Against All Odds

My name is April. I was born in Sacramento and raised by a well-intentioned, but emotionally and intellectually disabled mother, and, for the first three years of my life, by a father who turned out to be a child molester. I begin my story here to set the stage for the troubles I faced in the years to come, and to paint a picture of how absolutely doomed I was from the start. I know how negative and self-pitying that sounds, but bear with me.

When I was three years old, my mom discovered my father’s dark secret, and made one of the most important parenting choices she would ever make for me. She packed up my sister and I, filed a restraining order, and got us out of there. The next fifteen years of my life, safely protected from my father, were not all sunshine and roses as one might expect. This choice my mom had made, while wise and brave, sent her into a deep depression, and she slept for what seemed like the majority of my childhood. With that said, I had about as many responsibilities and boundaries as a stray cat. I had no chores, no rules, no guidance. As a child, I would often boast about my freedom, but inside I was screaming for someone to reign me in. I craved discipline, but never found it. Attending school and church were about the extent of my required activities. I never turned in any homework, and rarely participated in class. Nevertheless, I was passed from grade to grade without a lick of work done to deserve it.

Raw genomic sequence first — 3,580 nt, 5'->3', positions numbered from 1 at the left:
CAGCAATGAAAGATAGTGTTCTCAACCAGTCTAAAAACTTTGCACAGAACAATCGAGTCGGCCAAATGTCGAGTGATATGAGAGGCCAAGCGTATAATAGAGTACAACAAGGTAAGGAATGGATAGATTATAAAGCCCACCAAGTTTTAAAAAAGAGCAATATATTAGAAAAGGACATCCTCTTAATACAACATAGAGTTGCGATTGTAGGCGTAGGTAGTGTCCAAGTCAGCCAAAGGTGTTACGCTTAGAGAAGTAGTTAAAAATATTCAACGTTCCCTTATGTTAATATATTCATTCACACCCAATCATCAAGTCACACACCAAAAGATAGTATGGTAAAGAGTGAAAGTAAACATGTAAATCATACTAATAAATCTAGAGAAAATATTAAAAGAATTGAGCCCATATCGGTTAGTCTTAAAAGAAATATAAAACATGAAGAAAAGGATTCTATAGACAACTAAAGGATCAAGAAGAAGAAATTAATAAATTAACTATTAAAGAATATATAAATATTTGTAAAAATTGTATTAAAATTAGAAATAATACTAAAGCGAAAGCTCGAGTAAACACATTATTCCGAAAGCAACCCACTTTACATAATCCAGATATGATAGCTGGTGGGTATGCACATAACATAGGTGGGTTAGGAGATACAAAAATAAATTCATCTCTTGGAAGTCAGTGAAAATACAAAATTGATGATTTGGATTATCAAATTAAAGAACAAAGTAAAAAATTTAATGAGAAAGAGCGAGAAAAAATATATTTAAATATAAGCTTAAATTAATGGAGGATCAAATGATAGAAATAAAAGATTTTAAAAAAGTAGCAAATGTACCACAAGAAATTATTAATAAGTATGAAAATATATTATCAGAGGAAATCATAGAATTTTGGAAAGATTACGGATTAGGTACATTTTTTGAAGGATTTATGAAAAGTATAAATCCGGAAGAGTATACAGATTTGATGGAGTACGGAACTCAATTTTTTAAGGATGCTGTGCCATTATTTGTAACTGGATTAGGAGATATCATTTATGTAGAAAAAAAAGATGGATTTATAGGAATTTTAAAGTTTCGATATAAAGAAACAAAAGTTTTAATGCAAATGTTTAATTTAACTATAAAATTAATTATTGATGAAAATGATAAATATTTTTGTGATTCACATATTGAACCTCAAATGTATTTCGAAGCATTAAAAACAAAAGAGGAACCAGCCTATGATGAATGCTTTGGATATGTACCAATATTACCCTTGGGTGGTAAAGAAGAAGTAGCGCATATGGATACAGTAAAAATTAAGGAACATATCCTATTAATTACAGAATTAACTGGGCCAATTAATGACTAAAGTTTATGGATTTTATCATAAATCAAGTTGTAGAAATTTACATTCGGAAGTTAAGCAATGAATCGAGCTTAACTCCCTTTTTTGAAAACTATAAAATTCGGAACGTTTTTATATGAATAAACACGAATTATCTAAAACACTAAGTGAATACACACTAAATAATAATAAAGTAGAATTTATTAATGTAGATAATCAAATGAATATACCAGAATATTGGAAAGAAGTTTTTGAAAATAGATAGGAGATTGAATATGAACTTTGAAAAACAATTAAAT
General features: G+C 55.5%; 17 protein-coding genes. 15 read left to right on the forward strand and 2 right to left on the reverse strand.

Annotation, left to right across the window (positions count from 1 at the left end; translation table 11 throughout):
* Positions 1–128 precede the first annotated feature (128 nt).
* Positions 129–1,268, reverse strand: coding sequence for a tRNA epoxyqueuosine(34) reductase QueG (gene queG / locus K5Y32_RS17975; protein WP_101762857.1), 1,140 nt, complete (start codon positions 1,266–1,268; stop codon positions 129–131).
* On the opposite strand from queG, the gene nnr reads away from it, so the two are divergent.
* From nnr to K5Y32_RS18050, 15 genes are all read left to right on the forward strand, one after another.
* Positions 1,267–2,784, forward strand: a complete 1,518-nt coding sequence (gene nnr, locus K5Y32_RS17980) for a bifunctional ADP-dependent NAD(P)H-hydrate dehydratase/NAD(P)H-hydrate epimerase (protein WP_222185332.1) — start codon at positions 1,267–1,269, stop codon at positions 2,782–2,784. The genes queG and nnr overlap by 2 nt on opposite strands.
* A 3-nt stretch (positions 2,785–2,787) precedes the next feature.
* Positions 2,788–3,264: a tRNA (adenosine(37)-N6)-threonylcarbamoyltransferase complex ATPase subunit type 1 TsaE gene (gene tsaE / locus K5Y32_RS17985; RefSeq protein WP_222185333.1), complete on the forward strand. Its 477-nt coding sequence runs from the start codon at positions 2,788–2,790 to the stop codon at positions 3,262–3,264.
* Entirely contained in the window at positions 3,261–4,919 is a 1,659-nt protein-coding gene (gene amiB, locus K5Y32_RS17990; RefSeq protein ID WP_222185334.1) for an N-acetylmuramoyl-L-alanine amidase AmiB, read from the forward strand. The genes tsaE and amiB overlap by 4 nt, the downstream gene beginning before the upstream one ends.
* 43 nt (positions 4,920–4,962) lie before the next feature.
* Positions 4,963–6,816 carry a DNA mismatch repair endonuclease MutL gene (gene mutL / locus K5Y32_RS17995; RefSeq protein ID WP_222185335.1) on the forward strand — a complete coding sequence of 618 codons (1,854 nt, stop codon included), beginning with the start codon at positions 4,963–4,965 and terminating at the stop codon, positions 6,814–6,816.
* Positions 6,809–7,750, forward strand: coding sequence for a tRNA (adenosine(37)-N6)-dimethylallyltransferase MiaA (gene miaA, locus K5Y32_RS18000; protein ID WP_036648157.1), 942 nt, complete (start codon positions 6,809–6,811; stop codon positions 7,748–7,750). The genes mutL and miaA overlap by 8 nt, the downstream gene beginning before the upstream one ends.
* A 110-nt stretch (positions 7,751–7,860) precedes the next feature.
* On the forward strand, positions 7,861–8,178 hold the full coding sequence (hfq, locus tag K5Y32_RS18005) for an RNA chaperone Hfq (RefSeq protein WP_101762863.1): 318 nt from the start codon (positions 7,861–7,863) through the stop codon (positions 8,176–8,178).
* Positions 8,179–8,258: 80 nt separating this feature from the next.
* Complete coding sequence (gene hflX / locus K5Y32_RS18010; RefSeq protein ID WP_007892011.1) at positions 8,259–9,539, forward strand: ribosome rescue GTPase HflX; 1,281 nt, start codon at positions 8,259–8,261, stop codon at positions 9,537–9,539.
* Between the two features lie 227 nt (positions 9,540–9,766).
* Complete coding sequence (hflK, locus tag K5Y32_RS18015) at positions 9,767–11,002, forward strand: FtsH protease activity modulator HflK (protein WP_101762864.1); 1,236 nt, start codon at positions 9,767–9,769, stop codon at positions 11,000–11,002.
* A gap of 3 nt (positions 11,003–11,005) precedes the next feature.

As those my age around me learned and thrived, I was rapidly losing my sense of self-worth. I vividly remember at the age of eight, while other girls were imagining the fairytale weddings and Prince Charmings they would most certainly one day marry, I silently experienced my very first “reality check.” I realized that I may never get married. I worried that if I did, it would likely be to an abusive, alcoholic husband of whom I would live out my days in an old broken down trailer. While I recognize that material possessions and the house one lives in is not what defines us or our lives, at eight years old, it was a clear illustration that essentially meant my life–which had already gotten off to a bad start–was only going to get worse. The thought was intensely frightening, and it stayed with me for a long time stripping away any trace of hope.

A few years later, at the age of eleven, I was molested by a neighbor. I told my mom, we went to court, but we lost. By this time, I had gone through enough to build up quite a tall “I’m-too-tough-for-anything-to-hurt-me” wall around myself. I responded to this disappointment with a shrug of one shoulder and moved on. But as the years went on, I found myself angry and lost, pulling away from God more than ever. By the time I was eighteen, I hadn’t been to church in a year. I had been drunk and in dangerous situations more than my share of times. I was quickly realizing that I learned absolutely NOTHING during my eighteen years on this earth. That rusty old trailer with the mean husband inside it was becoming more and more like a best-case scenario.